Nature has a positive influence on most of us. That lovely sun on your face or even a breath of fresh air will all do us well. This also applies to the office. Nature or Biophilia in the Office provides more welfare, creativity and productivity.
This is the outcome of a global research of Interface (floorcoverings) under 7,600 office workers from 16 countries in North and South Europe, The United Kingdom and Asia. The research was led by English professor Sir Cary Cooper. Work stations with natural elements provide 15 percent more welfare, 15 percent higher creativity and 6% higher productivity.
Ideal work place
When it comes to the ideal workplace, 55% of the UK respondents call daylight as a favorite feature. However, 24 percent of them have no natural light and 4 percent don’t even have a window in the workplace.
If it’s about productivity, 39 percent of respondents prefer a private office space, while 36 percent of them feel more productive when working in an open office space. This is also in line with the results from 2014 (40 and 31 per cent). In our country nearly half feel more productive in a private office space. Only 17 percent of workers feel the most productive in an open-plan office interior design.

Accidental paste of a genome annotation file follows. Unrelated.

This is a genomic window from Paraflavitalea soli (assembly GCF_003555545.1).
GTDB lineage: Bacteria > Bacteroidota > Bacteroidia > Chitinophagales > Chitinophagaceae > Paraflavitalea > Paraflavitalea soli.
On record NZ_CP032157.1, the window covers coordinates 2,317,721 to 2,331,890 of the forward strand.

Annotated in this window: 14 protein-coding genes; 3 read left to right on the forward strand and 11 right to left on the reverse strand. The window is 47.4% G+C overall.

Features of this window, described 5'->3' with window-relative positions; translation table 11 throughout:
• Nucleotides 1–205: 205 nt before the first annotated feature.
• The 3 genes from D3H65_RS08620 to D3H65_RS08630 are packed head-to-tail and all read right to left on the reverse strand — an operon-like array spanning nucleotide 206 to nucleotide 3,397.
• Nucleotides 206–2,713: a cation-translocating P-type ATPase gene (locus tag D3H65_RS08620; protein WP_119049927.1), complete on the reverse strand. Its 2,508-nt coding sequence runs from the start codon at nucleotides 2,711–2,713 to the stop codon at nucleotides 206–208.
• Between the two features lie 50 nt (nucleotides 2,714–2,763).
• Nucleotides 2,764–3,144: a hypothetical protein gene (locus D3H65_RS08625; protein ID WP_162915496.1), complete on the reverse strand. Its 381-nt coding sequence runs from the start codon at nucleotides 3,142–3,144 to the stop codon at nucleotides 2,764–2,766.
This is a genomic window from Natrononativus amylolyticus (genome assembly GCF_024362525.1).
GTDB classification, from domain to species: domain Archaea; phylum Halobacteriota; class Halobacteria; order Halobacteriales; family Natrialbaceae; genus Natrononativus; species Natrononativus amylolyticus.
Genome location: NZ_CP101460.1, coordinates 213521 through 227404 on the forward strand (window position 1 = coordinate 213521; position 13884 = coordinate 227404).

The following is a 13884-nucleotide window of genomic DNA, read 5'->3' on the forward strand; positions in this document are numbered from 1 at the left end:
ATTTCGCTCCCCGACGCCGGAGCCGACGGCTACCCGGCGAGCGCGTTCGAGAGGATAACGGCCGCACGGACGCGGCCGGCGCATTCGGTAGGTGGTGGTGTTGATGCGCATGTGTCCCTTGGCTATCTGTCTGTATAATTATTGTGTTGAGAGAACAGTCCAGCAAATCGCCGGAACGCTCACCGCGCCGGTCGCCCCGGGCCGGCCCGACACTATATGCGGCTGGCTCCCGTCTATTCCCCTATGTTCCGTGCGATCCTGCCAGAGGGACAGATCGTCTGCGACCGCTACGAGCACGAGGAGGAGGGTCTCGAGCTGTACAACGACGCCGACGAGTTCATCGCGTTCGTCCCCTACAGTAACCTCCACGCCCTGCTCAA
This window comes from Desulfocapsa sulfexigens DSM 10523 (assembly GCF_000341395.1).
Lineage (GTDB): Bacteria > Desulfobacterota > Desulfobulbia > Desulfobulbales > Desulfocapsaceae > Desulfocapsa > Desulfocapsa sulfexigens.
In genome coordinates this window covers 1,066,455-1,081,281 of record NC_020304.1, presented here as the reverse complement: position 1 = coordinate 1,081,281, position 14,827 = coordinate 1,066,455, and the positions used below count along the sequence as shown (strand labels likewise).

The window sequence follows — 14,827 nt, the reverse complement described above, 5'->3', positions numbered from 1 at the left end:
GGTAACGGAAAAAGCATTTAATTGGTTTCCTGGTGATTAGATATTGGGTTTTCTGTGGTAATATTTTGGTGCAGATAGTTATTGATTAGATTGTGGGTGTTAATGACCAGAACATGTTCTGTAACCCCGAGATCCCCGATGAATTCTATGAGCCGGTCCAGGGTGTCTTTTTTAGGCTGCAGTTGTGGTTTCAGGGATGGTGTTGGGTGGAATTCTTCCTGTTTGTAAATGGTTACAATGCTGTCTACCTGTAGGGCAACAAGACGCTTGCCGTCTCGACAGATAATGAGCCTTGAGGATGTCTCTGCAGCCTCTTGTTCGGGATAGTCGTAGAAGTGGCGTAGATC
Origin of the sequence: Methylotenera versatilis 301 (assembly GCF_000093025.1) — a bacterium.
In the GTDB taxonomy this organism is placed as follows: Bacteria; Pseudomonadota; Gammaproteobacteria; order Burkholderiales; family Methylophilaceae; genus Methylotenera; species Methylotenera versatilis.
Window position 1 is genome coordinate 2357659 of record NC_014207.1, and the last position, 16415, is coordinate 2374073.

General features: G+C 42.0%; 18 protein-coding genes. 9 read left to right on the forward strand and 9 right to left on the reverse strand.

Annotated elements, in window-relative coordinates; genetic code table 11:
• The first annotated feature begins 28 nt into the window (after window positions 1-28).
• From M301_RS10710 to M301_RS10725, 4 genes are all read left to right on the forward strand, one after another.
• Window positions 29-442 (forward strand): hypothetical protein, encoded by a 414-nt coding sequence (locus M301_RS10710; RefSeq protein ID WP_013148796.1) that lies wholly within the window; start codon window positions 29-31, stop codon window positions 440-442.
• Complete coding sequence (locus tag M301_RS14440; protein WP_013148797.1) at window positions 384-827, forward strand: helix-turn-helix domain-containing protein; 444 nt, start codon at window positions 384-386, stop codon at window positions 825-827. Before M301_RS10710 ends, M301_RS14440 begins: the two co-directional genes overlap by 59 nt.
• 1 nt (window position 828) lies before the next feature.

It all sounds nice having more nature in the office, but the research shows that 85 percent of respondents live and work in an urban environment, and spend between 40 and 49 hours a week there. In Europe and Dubai 82% of the employees work in an urban environment and most work amounts 30 to 39 hours a week.
Influence of the work environment
The research clearly demonstrates the link between the influence of the working environment, the quality of the office furniture Glasgow and productivity. “Modern organisations face the challenge of increasing urbanisation and to maintain the connection with nature”, says professor Sir Cary Cooper.
5 natural elements
In their favorite work environment British employees want the following 5 natural elements:
The research is an expansion of an earlier study that was carried out last year in Europe and Dubai. The results are compiled in a report, called The Human Spaces report into The Global Impact of Biophilic Design.